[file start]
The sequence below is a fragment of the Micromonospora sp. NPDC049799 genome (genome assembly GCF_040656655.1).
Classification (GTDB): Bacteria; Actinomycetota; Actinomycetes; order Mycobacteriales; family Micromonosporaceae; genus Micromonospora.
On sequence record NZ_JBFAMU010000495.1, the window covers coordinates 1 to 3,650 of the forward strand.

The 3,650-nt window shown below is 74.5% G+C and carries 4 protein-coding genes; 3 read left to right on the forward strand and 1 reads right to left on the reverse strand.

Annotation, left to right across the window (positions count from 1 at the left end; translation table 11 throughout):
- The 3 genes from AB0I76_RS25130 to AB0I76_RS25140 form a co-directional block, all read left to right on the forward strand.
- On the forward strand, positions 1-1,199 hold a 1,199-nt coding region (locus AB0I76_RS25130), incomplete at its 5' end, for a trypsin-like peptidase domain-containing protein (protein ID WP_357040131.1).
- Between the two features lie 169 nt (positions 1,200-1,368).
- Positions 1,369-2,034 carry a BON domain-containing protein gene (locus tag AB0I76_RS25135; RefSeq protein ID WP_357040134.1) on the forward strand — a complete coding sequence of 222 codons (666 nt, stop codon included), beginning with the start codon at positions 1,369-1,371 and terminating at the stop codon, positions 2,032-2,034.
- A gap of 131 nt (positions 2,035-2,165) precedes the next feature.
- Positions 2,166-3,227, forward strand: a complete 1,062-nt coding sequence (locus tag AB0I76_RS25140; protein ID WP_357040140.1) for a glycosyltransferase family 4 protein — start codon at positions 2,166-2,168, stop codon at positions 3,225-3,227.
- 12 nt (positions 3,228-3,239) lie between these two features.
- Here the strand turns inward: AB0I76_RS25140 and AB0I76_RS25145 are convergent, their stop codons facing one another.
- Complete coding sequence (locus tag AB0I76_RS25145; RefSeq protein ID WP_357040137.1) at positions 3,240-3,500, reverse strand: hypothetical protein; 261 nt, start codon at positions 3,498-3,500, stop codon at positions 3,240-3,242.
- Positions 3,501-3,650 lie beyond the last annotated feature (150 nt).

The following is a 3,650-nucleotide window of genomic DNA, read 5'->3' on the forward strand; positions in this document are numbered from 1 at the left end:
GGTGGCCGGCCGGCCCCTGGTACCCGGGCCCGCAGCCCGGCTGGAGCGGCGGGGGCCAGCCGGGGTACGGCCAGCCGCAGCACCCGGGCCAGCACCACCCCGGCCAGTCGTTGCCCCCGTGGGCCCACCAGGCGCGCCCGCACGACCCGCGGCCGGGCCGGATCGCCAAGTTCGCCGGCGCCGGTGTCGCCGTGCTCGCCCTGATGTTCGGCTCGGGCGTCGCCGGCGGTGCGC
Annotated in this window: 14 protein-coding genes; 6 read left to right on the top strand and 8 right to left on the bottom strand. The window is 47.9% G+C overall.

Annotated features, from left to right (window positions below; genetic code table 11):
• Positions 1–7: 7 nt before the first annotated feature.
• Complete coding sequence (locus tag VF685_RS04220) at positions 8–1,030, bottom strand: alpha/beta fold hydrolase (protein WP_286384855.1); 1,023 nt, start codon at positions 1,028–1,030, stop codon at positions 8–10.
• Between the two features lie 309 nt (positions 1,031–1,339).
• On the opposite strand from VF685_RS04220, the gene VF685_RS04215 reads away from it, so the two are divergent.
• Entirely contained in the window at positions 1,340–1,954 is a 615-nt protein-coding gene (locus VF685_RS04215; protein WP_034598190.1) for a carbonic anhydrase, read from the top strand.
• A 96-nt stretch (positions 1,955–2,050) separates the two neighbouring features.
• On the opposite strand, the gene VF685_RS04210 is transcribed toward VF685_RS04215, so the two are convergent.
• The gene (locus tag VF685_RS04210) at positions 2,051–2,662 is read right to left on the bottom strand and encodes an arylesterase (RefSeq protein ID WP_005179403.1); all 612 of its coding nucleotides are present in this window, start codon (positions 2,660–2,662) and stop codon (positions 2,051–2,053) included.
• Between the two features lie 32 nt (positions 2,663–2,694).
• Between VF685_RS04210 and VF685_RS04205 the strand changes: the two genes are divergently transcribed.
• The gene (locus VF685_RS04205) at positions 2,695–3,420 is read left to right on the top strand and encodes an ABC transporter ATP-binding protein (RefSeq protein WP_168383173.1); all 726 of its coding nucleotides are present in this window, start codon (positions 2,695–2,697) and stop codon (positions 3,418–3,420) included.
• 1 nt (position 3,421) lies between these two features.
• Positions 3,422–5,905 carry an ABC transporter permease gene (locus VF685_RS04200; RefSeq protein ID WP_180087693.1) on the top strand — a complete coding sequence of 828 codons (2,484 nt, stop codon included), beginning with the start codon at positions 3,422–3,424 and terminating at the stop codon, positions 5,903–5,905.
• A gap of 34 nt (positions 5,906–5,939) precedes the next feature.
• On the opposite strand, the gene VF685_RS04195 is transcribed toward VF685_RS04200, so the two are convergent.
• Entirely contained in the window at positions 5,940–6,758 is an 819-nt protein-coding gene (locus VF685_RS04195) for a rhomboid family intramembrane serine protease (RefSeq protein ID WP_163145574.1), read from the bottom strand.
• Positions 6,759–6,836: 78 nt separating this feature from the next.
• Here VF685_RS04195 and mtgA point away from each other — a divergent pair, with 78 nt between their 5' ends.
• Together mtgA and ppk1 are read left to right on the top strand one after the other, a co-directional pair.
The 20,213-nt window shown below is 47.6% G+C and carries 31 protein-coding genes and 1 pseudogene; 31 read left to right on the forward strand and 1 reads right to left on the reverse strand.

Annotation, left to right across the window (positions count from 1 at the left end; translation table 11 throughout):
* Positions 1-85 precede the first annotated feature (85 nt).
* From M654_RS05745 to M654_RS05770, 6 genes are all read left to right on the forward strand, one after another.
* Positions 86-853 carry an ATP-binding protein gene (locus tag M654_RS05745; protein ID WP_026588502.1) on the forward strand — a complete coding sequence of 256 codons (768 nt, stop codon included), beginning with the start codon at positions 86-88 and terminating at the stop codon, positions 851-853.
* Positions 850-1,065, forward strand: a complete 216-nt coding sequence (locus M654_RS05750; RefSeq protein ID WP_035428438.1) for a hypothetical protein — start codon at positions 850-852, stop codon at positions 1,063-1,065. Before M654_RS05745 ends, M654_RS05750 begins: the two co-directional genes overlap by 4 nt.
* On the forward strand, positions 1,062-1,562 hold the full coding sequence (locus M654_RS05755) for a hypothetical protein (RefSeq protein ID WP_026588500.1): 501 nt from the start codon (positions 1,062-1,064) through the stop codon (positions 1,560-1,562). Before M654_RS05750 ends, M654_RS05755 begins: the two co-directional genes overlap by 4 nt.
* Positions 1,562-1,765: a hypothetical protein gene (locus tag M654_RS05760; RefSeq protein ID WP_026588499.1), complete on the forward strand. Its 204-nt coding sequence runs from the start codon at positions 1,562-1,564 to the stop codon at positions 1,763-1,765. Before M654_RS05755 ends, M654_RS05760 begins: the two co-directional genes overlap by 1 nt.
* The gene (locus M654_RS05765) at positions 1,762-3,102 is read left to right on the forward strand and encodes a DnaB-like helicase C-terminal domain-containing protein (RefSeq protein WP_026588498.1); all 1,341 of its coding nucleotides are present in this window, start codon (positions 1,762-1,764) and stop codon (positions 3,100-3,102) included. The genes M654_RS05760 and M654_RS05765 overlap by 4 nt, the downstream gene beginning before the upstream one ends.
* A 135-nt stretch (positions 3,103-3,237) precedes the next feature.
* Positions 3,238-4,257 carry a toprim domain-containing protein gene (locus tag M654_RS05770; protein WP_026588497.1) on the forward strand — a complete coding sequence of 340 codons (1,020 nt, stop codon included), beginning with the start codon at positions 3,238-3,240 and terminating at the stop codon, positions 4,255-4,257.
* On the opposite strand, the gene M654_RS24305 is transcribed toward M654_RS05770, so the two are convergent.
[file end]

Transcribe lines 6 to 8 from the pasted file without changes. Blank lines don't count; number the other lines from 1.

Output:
- The 3 genes from AB0I76_RS25130 to AB0I76_RS25140 form a co-directional block, all read left to right on the forward strand.
- On the forward strand, positions 1-1,199 hold a 1,199-nt coding region (locus AB0I76_RS25130), incomplete at its 5' end, for a trypsin-like peptidase domain-containing protein (protein ID WP_357040131.1).
- Between the two features lie 169 nt (positions 1,200-1,368).